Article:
Formats available: ebook, hardcover, large print paperback, mass market paperback, audiobook
Genre: Paranormal romance, Historical romance
Series: Ladies of Lantern Street, #1
Length: 347 pages
Publisher: Jove Books
Date Released: April 24, 2012
Purchasing Info: Author’s Website, Publisher’s Website, Goodreads, Amazon, Barnes & Noble, Kobo, Book Depository
Evangeline Ames has rented a country cottage far from the London streets where she was recently attacked. Fascinated by the paranormal energy of nearby Crystal Gardens, she finds pleasure in sneaking past the wall to explore the grounds. And when her life is threatened again, she instinctively goes to the gardens for safety.
Lucas Sebastian has never been one to ignore a lady in danger, even if she is trespassing on his property. Quickly disposing of her would-be assassin, he insists they keep the matter private. There are rumors enough already, about treasure buried under his garden and occult botanical experiments performed by his uncle—who died of mysterious causes. With Evangeline’s skill for detection, and Lucas’s sense of the criminal mind, they soon discover that they have a common enemy. And as the energy emanating from Crystal Gardens intensifies, they realize that to survive they must unearth what has been buried for too long.
As I read Crystal Gardens, I kept thinking that there would be a point where this Ladies of Lantern Street series would somehow connect with Quick’s (also known as Jayne Ann Krentz and Jayne Castle) Arcane Society/Harmony series.
All the elements are definitely present for this book to flow directly into the Arcane Society. And that’s not a bad thing!
Evangeline Ames is an independent woman in the Victorian Era, a time when women had very few options open to them if they wished to remain independent. Evie appears to be a ladies’ companion, someone who lives with unmarried rich females and serves as a chaperone. However, it’s all a disguise. Her true position is as an inquiry agent for the female-owned firm of Flint & Marsh, and her last investigation ended badly. She discovered that the gentleman pursuing Lady Rutherford’s granddaughter was the fortune hunter that her grandmother suspected, but that revelation came at a price.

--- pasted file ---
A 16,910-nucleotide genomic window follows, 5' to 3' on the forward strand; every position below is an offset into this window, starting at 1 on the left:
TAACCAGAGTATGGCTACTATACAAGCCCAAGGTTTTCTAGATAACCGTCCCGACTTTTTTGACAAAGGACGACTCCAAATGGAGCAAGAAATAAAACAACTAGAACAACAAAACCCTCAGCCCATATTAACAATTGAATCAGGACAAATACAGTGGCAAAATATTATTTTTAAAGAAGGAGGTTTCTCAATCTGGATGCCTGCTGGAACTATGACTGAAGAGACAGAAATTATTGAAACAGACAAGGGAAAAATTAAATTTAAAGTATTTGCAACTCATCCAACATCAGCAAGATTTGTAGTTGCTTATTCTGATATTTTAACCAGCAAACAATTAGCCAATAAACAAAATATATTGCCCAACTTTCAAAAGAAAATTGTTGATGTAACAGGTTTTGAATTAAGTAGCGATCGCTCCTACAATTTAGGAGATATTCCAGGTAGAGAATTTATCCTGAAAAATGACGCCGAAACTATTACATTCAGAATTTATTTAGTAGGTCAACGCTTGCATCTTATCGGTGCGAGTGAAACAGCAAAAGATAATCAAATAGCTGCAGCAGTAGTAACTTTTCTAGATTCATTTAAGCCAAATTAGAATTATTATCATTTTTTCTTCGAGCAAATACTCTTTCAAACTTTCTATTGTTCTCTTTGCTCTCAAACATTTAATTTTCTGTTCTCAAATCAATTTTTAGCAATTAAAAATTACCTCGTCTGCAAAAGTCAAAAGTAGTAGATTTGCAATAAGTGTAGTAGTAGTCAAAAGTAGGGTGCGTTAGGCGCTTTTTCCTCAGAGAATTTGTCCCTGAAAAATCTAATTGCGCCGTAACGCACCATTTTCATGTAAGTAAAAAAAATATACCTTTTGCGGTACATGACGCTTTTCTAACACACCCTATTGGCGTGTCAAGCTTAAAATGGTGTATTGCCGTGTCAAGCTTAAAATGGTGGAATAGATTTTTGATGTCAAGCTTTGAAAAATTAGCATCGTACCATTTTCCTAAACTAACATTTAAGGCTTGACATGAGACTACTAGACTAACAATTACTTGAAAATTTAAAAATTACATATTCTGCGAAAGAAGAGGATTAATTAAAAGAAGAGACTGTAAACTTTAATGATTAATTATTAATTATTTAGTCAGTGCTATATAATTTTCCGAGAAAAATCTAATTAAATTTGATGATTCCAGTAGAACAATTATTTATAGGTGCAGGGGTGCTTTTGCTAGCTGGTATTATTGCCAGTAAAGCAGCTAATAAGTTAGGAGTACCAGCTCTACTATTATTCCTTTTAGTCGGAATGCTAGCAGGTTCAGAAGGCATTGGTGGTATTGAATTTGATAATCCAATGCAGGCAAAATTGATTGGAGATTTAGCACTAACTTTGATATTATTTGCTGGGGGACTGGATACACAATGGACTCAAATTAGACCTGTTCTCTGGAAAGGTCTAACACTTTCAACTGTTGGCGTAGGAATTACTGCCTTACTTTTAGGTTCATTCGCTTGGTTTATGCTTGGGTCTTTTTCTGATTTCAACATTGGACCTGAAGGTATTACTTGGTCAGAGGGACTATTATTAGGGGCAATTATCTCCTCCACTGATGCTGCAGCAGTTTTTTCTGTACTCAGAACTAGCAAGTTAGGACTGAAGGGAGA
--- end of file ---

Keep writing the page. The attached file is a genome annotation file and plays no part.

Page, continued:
Said fortune hunter died in mysterious circumstances. And someone from the London criminal underworld has pursued Evie to the countryside with the intent of murdering her.
Instead, Evie uses her paranormal abilities to save herself and thwart her would-be murderer, with the assistance of her country neighbor. And that’s where the fun begins.
The ladies of Lantern Street are both Mrs. Flint and Mrs. Marsh, as well as the the women they employ as inquiry agents. One of the requirements for positions with the firm is paranormal talent. Evie has the ability to raise or suppress someone else’s paranormal and physical energy currents. She can soothe a fever, she can keep a heart beating, or she can push someone into unconsciousness. She can go too far.
The other ladies, whom we meet in the later books, have other talents.
Evie was drawn to the town of Little Digby because it has a garden famous for its paranormal energies. The owner of the garden, and the estate it belongs to, is Lucas Sebastian. Sebastian is a hunter talent. He’s come to back to Little Digby to discover why his uncle’s experimental garden has, in effect, gone rogue.
What he discovers is Evie Ames trespassing in his garden in order to escape her would-be killer. Sebastian is more than willing to let the garden have the assassin. For dinner. But now that his hunter talent is focused on protecting Evie, he’ll do anything to keep her safe. But he can’t let her go.
Escape Rating B+: Crystal Gardens reminded me just how much fun Amanda Quick’s historical paranormal romances can be. This was absolutely a pleasure to read.
The story does set up the Ladies of Lantern Street trilogy. We meet all three of the “Ladies” as well as get the background on Flint & Marsh. I’ve read that this connects with the Arcane Society, but not officially. It does seem like the same world.
I enjoyed the give and take between Evie and Lucas in this story. One of the things that makes Quick’s Arcane historicals work for me is that she gives a reasonable explanation for why her female characters are so anachronistically independent. Evie always stands up to Lucas, to the point of eventually managing his relationship with his stepmother and half-siblings, but her independence makes sense in light of her background.
Lucas reveals himself over the course of the story. It’s not so much a redemption arc as a peeling back layers of secrets, but it allows him to show that he has changed and is capable of more.
The paranormal elements add sparkle, even if there are sometimes literal thorns!